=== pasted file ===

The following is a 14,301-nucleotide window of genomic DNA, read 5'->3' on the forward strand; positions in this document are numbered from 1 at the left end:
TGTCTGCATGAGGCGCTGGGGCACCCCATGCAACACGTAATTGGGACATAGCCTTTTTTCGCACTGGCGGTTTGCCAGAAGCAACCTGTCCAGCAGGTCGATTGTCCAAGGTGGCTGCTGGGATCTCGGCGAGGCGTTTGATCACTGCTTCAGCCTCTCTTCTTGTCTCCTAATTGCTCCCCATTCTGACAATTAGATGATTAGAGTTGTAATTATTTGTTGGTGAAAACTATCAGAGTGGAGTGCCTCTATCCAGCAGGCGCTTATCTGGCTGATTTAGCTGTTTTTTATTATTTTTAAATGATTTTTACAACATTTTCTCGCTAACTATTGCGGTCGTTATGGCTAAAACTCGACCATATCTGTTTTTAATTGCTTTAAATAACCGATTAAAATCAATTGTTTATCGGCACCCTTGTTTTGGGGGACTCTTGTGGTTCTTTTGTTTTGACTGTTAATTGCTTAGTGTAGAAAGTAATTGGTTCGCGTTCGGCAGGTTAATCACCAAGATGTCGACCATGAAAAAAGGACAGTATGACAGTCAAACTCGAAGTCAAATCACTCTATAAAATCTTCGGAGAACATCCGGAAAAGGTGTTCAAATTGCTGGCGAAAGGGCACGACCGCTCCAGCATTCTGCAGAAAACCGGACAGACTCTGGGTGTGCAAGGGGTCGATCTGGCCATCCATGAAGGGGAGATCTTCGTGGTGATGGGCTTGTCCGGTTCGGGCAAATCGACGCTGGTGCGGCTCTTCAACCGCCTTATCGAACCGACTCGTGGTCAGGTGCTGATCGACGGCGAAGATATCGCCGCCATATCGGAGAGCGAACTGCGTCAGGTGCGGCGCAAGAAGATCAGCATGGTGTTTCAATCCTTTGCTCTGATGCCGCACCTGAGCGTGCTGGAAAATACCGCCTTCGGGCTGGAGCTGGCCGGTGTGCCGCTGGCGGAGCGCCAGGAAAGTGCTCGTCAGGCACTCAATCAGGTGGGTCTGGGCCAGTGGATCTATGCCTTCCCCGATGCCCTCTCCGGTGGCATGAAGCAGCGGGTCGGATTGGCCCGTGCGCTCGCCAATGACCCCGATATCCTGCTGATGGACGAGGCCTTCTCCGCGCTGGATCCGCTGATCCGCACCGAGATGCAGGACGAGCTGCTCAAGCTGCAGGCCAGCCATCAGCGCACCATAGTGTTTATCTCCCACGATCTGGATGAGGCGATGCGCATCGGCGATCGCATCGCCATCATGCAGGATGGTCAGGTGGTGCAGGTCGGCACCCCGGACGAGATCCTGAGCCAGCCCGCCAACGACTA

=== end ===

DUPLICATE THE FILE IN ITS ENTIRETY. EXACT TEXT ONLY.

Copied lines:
The following is a 14,301-nucleotide window of genomic DNA, read 5'->3' on the forward strand; positions in this document are numbered from 1 at the left end:
TGTCTGCATGAGGCGCTGGGGCACCCCATGCAACACGTAATTGGGACATAGCCTTTTTTCGCACTGGCGGTTTGCCAGAAGCAACCTGTCCAGCAGGTCGATTGTCCAAGGTGGCTGCTGGGATCTCGGCGAGGCGTTTGATCACTGCTTCAGCCTCTCTTCTTGTCTCCTAATTGCTCCCCATTCTGACAATTAGATGATTAGAGTTGTAATTATTTGTTGGTGAAAACTATCAGAGTGGAGTGCCTCTATCCAGCAGGCGCTTATCTGGCTGATTTAGCTGTTTTTTATTATTTTTAAATGATTTTTACAACATTTTCTCGCTAACTATTGCGGTCGTTATGGCTAAAACTCGACCATATCTGTTTTTAATTGCTTTAAATAACCGATTAAAATCAATTGTTTATCGGCACCCTTGTTTTGGGGGACTCTTGTGGTTCTTTTGTTTTGACTGTTAATTGCTTAGTGTAGAAAGTAATTGGTTCGCGTTCGGCAGGTTAATCACCAAGATGTCGACCATGAAAAAAGGACAGTATGACAGTCAAACTCGAAGTCAAATCACTCTATAAAATCTTCGGAGAACATCCGGAAAAGGTGTTCAAATTGCTGGCGAAAGGGCACGACCGCTCCAGCATTCTGCAGAAAACCGGACAGACTCTGGGTGTGCAAGGGGTCGATCTGGCCATCCATGAAGGGGAGATCTTCGTGGTGATGGGCTTGTCCGGTTCGGGCAAATCGACGCTGGTGCGGCTCTTCAACCGCCTTATCGAACCGACTCGTGGTCAGGTGCTGATCGACGGCGAAGATATCGCCGCCATATCGGAGAGCGAACTGCGTCAGGTGCGGCGCAAGAAGATCAGCATGGTGTTTCAATCCTTTGCTCTGATGCCGCACCTGAGCGTGCTGGAAAATACCGCCTTCGGGCTGGAGCTGGCCGGTGTGCCGCTGGCGGAGCGCCAGGAAAGTGCTCGTCAGGCACTCAATCAGGTGGGTCTGGGCCAGTGGATCTATGCCTTCCCCGATGCCCTCTCCGGTGGCATGAAGCAGCGGGTCGGATTGGCCCGTGCGCTCGCCAATGACCCCGATATCCTGCTGATGGACGAGGCCTTCTCCGCGCTGGATCCGCTGATCCGCACCGAGATGCAGGACGAGCTGCTCAAGCTGCAGGCCAGCCATCAGCGCACCATAGTGTTTATCTCCCACGATCTGGATGAGGCGATGCGCATCGGCGATCGCATCGCCATCATGCAGGATGGTCAGGTGGTGCAGGTCGGCACCCCGGACGAGATCCTGAGCCAGCCCGCCAACGACTA